A Three Judge Bench of the Hon’ble #SupremeCourt of India comprising of Justices L. Nageswara Rao, Hemant Gupta and Ajay Rastogi passed a Judgment dated 16.11.2020 in the case of Kirpa Ram v. Surendra Deo Gaur (Civil Appeal No. 8971 of 2010) and held that if there’s no #error in the findings of the First Appellate #Court, then the #HighCourt is not obliged to frame #substantialquestionsoflaw.
In the present case, Respondent No. 1 and 2 herein (Plaintiffs) had filed a Suit for Permanent Injunction on 31.07.1971 in the Trial Court, as they were apprehending a threat to their possession of land bearing Khasra No. 238 measuring 4 Bighas 3 Biswas (Property), situated in the revenue estate of Village Basai Darapur, Delhi. By a Decree dated 07.10.1960, the Trial Court held that the Plaintiffs are the owners and Bhumidars of the said Property.
Aggrieved, the Defendants filed an Application under Section 161 B of the Delhi Land Reforms Act, 1954 before Sub-Judge, First Class, Delhi for setting aside the said Decree. However, the same was dismissed on 24.5.1968.
The Trial Court held that the Property was in the possession of the Plaintiffs. Further, it was held that the Defendants being the third parties don’t have a right to challenge the Decree passed in favour of the Plaintiffs.
Aggrieved, the Defendant No. 4 (Appellant herein) filed a First Appeal, which was dismissed by the First Appellate Court. Thereafter, a Second Appeal was filed in the Delhi High Court and the High Court vide Judgment dated 25.8.2008 dismissed the same.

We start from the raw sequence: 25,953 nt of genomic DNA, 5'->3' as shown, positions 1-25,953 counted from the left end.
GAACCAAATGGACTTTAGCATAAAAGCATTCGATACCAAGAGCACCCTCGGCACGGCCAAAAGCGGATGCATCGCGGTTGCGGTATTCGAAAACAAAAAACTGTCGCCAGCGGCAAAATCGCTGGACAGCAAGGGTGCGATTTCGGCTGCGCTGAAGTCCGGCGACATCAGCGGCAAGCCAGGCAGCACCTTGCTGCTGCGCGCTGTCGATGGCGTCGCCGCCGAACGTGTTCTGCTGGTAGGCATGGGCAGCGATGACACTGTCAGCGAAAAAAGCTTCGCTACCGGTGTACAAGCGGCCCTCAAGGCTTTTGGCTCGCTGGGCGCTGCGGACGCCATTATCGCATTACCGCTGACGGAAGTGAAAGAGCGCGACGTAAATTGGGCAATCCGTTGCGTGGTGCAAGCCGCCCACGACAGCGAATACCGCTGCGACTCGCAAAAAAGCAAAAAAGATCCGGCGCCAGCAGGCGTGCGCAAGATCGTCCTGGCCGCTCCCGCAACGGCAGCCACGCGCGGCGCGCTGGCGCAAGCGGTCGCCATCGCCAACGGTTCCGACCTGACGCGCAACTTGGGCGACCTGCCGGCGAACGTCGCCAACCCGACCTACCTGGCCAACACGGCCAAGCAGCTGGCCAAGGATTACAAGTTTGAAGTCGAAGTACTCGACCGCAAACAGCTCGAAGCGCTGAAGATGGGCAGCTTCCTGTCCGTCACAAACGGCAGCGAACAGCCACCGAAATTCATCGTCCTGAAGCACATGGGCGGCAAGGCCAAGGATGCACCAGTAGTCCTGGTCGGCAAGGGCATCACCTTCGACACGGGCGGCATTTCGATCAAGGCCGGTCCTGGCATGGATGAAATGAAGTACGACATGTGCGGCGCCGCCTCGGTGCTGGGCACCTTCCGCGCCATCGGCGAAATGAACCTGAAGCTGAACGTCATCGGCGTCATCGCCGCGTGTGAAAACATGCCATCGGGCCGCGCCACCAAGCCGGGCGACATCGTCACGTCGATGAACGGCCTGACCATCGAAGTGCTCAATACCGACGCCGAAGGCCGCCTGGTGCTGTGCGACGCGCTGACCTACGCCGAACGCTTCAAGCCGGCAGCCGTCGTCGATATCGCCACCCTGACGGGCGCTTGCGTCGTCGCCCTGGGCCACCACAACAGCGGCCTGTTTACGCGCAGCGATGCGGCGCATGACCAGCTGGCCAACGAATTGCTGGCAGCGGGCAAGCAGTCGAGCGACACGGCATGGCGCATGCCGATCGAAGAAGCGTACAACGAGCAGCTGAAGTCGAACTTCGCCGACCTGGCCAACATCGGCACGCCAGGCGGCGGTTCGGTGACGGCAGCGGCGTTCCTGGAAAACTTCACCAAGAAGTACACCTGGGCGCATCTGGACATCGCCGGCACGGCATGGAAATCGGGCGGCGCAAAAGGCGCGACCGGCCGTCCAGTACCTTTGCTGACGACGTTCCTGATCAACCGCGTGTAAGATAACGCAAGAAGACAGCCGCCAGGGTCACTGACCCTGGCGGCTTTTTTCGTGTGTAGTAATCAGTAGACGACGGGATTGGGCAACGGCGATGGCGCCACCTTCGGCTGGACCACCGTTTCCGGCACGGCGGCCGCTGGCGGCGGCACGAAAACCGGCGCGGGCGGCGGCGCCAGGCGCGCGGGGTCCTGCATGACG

Aggrieved, the Defendant No. 4 (Appellant herein) filed an Appeal in the Hon’ble Supreme Court of India.
The First argument raised by the Appellant was that the High Court had dismissed the Appeal without formulating any substantial question of law which is a requirement as per Section 100 of the Civil Procedure Code, 1908 (Code) and that the matter should be remitted back for determining the substantial questions of law framed by the Appellant.
Placing reliance on Sub-Section (1) of Section 100 of the Code, the Apex Court held that an Appeal shall lie if there’s a substantial question of law involved and the Appeal shall be heard on the questions so framed. If the substantial questions of law that have been framed by the Appellant are found to be arising in the case, only then the High Court shall take the same into consideration. However, if there’s no error in the findings of the First Appellate Court, then the High Court is not obliged to frame any substantial questions of law.
In this case, the Supreme Court upheld the Judgment of the Delhi High Court as there was no error in the findings of the said Court and thus, disposed the Appeals.
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